Holly Day is a PhD student in the department of History at the University of York funded by the White Rose College of the Arts & Humanities, and an affiliate of the Centre for Eighteenth-Century Studies there. Her project considers the development of the pocket memorandum book in Georgian Britain, both as a print product and form of life-writing, with a thesis entitled ‘Memorandum Books, Markets, and Identities, 1748-c.1850’. She is supervised by Dr Hannah Greig and Prof. Mark Jenner. Prior to this she took a BA in History and Philosophy at the University of Exeter and an MSt in British and European History from 1500 to the Present at the University of Oxford. Her work for the Georgian Papers Programme was undertaken as a White Rose Studentship Researcher Employability Project, under which students complete a short project outside their home university away from their primary research area to gain experience of employing their doctoral-level skills in a workplace and to complete a specific piece of work for the host organization. The Project is very grateful to both Holly and the White Rose College for the opportunity to conduct this important project.
This exhibition is the product of a one-month residency at the Georgian Papers Programme, funded generously by WRoCAH, looking at the series GEO/ADD/19 Georgian Inventories, available in digitized form as part of the Georgian Papers Online. The description ‘inventory’ only goes some way to capturing the rich array of documents that we find in this collection, which consists of 103 items, varying from a few pages in length to a few thousand, and spanning the reigns of King George I (1704-1720) through to King William IV (1830-1837).
When we think of inventories, what typically comes to mind are probate inventories — that is, lists of moveable goods belonging to an individual recorded after their death as part of the process of obtaining probate. While several of the records here were drawn up after the death of a monarch, the bulk of the documents may be better understood as catalogues that group together specific types of objects for the purposes of record-keeping and monetary valuation. There are a few intriguing outliers, such as a GEO/ADD/19/1, a description of the painted ceiling in the Queen’s state dressing room at Windsor Castle; GEO/ADD/19/16, the letter-book of George Villiers, bailiff to George III; and GEO/ADD/19/17, printed copies of several dukes of Buckingham’s wills. The majority, however, are concerned with documenting furniture, art, plate and dining services, busts, arms and armoury, and clocks, and their movement between the different royal palaces. The inventories provide details such as descriptions of the objects, where the objects were purchased or from whom they were commissioned, the date of their acquisition, and their location, measurements and weights. They can therefore tell us a lot about the material culture of the royal palaces, and the ways in which these spaces changed through time.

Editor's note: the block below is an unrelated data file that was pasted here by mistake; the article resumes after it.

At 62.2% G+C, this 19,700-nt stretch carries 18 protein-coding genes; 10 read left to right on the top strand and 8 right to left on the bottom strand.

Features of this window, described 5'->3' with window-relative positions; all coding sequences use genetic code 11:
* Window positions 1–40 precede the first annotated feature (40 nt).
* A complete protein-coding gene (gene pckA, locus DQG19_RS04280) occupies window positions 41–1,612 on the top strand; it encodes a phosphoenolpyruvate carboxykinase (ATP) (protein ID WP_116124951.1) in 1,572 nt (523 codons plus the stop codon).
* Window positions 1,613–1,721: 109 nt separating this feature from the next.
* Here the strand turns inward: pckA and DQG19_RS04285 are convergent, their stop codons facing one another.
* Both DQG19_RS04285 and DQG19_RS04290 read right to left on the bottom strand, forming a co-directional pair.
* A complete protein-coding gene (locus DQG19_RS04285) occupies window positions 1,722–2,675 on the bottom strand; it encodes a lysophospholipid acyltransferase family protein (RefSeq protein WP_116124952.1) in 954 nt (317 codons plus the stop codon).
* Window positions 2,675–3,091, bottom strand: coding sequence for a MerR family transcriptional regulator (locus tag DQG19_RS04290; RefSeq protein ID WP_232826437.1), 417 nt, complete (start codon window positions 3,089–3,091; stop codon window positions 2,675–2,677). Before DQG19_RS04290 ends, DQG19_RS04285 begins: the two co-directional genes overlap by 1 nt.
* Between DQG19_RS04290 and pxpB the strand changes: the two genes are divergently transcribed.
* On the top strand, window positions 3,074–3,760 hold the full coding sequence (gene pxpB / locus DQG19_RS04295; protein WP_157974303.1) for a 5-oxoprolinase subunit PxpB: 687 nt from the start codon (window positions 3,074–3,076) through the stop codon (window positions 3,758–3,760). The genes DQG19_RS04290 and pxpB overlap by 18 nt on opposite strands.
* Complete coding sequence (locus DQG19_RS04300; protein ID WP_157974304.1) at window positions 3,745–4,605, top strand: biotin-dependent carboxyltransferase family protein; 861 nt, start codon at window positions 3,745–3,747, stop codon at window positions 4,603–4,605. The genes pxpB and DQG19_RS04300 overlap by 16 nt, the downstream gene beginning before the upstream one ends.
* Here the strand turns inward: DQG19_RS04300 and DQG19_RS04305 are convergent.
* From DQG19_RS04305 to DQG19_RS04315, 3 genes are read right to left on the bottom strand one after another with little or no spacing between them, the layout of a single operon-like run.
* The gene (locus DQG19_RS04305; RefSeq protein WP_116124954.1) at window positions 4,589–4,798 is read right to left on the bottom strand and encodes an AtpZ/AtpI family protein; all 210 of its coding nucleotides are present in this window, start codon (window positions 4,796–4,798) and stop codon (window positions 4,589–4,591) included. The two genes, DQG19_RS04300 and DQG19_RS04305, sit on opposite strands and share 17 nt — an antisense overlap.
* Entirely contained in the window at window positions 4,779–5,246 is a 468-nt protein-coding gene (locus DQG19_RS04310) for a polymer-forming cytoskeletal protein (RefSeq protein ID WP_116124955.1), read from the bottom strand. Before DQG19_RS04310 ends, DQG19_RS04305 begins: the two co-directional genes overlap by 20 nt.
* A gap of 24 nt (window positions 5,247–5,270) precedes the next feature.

It is important to recognize that the inventories were rarely static representations of objects at a given moment, but instead acted as working documents, annotated throughout subsequent reigns in order to keep track of items in the royal collections. We find such annotations continuing to be added as late as the early 20th century, when Queen Mary (1867-1953) utilised the inventories as part of a larger project to reacquire items which had been dispersed from the royal collection. The inventories therefore occupy a strange place within the royal collections, being both documentary evidence of the objects in the collection past and present, and archival records in their own right. The inventories consequently have been heavily employed to inform our understanding of the art, architecture, and ambitions of the Georgian monarchy, but rarely looked at as an object of study in themselves.
The focus in this virtual exhibition will be primarily on the inventories of George IV (1762-1830) as Prince of Wales, Prince Regent, and King, which constitute more than half of the inventories in the collection. Section 2 walks us through the various inventories taken at Carlton House, George’s lustrously fitted-out London residence, first acquired when he came of age in 1783 and later condemned and demolished in 1827. The following sections of the exhibition then hone in on less-explored features of the inventories, as well as providing advice along the way to anyone interested in beginning their own investigations into the Georgian Inventories. Section 3 looks at the place of George’s private propert in the inventories, and the exhibition concludes with a discussion of the person who took the inventories.
 See Giorgio Riello, ”’Things Seen and Unseen”: The Material Culture of Early Modern Inventories and their Representation of Domestic Interiors’, in Paula Findlen (ed.), Early Modern Things: Objects & their Histories, 1500-1800 (Abingdon, 2013), p. 137.